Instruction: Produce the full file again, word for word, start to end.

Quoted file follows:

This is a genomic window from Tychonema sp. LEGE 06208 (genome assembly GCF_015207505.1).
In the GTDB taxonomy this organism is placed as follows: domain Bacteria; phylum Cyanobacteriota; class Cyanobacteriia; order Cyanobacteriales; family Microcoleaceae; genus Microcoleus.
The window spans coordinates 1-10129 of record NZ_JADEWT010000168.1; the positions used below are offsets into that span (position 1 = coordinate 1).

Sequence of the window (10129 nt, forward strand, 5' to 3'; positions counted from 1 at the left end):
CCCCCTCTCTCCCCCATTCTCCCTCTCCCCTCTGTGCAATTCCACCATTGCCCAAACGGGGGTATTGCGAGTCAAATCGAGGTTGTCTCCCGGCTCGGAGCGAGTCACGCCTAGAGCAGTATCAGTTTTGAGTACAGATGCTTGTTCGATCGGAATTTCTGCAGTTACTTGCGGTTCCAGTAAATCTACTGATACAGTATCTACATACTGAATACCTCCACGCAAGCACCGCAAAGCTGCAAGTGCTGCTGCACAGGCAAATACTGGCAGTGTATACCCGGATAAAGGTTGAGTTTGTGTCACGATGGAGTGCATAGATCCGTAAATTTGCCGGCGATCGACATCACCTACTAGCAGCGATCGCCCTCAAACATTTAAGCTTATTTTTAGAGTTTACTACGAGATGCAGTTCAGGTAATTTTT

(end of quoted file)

This is a genomic window from Tychonema sp. LEGE 06208 (genome assembly GCF_015207505.1).
In the GTDB taxonomy this organism is placed as follows: domain Bacteria; phylum Cyanobacteriota; class Cyanobacteriia; order Cyanobacteriales; family Microcoleaceae; genus Microcoleus.
The window spans coordinates 1-10129 of record NZ_JADEWT010000168.1; the positions used below are offsets into that span (position 1 = coordinate 1).

Sequence of the window (10129 nt, forward strand, 5' to 3'; positions counted from 1 at the left end):
CCCCCTCTCTCCCCCATTCTCCCTCTCCCCTCTGTGCAATTCCACCATTGCCCAAACGGGGGTATTGCGAGTCAAATCGAGGTTGTCTCCCGGCTCGGAGCGAGTCACGCCTAGAGCAGTATCAGTTTTGAGTACAGATGCTTGTTCGATCGGAATTTCTGCAGTTACTTGCGGTTCCAGTAAATCTACTGATACAGTATCTACATACTGAATACCTCCACGCAAGCACCGCAAAGCTGCAAGTGCTGCTGCACAGGCAAATACTGGCAGTGTATACCCGGATAAAGGTTGAGTTTGTGTCACGATGGAGTGCATAGATCCGTAAATTTGCCGGCGATCGACATCACCTACTAGCAGCGATCGCCCTCAAACATTTAAGCTTATTTTTAGAGTTTACTACGAGATGCAGTTCAGGTAATTTTT